Many bioinks contain additional additives, including thickening agents. Thickening agents can improve the printability of a bioink and enhance the bioprinting process.
A thickening agent is a material that increases the viscosity or changes the rheometric
properties of another substance (in this case a biomaterial) without significantly changing its other characteristics. Additionally, theses thickening agents can tabilize suspensions and emulsions. These thickening agents are common in food, cosemetics and are becoming more and more commin in bioprinting.
Over the past 30 years, low viscosity biomaterials such as collagen, fibrogen and matrigel have been developed for pipetting and have similar viscosites to water prior to crosslinking or self-assembly. These materials are not bioprintable on their own because they can not form continuous filaments, that is why thickening agents must be implemented to stabalize a bioink.
Common thickening agents and emulsifiers in bioprinting include:
- Nanofibrillar cellulose
- Nanocrystalline cellulose
- Bentonite clay
While it is possible to simply increase concentration of your desired biomaterial, using these agents instead can great reduce costs because you will be able to use lower quantities of the expensive biomaterial and yield the same results. Another thing to consider is how high concentrations of these biomaterials can cause the self-assembly kinetics and crosslinking properties to change, leading to rapid self-assembly and the entrapment of cells before they can adhere and spread.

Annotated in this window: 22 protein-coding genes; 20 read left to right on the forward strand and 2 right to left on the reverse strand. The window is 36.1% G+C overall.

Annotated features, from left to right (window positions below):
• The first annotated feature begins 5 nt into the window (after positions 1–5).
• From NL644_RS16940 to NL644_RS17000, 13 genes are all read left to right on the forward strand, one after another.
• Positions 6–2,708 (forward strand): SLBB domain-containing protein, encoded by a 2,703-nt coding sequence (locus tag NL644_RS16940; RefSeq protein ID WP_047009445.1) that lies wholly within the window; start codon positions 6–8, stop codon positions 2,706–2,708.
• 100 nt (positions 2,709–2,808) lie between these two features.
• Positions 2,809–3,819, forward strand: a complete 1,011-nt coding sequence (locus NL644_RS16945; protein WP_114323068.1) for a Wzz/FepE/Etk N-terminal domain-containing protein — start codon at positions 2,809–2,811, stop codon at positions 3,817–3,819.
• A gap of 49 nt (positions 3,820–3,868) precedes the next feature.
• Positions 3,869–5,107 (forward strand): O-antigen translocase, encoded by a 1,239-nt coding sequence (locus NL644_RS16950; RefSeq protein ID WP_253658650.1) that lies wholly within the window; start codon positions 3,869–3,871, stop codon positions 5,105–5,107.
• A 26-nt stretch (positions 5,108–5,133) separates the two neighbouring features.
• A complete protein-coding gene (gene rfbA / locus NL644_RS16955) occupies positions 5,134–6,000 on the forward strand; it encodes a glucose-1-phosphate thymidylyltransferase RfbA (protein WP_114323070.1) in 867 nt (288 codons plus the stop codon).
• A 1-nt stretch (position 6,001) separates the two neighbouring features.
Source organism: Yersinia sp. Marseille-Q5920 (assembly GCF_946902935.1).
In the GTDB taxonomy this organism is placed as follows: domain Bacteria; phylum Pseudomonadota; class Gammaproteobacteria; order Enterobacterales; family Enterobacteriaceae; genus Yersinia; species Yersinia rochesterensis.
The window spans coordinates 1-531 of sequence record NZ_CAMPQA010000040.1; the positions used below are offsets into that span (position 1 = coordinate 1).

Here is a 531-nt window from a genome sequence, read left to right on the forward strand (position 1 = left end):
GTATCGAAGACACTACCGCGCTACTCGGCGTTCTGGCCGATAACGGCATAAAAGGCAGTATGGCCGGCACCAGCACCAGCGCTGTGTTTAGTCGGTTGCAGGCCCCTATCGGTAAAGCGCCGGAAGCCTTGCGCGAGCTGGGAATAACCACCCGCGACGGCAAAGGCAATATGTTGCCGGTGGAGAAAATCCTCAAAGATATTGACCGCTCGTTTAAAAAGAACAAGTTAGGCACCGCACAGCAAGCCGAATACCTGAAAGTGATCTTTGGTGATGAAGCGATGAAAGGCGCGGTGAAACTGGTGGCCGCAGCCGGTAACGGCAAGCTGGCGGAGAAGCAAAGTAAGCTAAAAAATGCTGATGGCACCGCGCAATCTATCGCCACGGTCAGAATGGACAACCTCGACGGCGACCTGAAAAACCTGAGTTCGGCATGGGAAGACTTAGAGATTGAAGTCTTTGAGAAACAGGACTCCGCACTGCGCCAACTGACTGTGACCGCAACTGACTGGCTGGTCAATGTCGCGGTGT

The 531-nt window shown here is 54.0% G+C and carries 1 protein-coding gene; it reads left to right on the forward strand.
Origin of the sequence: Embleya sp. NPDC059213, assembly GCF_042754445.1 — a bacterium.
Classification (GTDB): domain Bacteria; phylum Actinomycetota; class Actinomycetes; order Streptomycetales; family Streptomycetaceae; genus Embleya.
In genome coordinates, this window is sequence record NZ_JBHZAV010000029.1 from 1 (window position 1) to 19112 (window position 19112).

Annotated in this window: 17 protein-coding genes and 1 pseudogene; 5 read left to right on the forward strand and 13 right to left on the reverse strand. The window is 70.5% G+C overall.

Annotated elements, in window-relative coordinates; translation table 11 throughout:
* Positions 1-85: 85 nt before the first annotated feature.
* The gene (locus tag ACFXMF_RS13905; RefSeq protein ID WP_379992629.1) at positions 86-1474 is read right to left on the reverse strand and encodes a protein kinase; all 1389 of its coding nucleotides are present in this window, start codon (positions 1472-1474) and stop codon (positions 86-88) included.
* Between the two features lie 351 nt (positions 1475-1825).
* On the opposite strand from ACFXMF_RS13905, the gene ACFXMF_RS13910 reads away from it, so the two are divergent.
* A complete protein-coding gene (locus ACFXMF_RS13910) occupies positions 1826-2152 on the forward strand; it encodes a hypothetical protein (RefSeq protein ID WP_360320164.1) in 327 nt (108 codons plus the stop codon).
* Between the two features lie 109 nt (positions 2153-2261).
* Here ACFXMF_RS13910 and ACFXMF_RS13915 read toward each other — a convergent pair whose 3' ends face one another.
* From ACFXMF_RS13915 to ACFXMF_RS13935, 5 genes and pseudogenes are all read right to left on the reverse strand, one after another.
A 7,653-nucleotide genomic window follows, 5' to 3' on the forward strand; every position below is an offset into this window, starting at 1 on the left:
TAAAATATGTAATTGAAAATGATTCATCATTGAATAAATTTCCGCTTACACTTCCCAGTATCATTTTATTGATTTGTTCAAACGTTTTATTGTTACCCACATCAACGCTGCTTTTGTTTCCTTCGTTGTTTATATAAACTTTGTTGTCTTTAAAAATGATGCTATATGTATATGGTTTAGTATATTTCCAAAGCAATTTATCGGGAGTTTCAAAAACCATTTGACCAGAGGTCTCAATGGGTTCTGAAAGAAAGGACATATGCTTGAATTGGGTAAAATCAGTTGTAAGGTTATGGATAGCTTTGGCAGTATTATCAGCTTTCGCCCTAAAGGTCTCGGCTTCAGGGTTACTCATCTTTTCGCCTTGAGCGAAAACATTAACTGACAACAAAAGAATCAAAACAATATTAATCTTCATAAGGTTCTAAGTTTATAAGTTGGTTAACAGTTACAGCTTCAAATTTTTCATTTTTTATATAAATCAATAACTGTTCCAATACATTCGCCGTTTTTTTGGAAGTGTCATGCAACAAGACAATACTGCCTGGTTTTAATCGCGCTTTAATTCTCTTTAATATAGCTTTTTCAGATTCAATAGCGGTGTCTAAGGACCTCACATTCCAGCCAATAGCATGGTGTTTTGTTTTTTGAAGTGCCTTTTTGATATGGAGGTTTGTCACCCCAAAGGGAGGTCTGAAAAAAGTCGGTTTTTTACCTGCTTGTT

These thickeners can either be permanent components of a bioprinted construct or leach and degrade away after bioprinting. An ideal filler bioink would be metabolized or degraded by the cells. Other thickeners may serve to soften or stiffen the resultant bioprinted filament by disrupting the assembly or crosslinking process or integrating into it. This can allow modulation of mechanical strength with components that won’t affect cellular activity. Additionally, certain thickeners can reduce the sensitivity of a bioink to temperature changes or drying out, improving the effective printability window.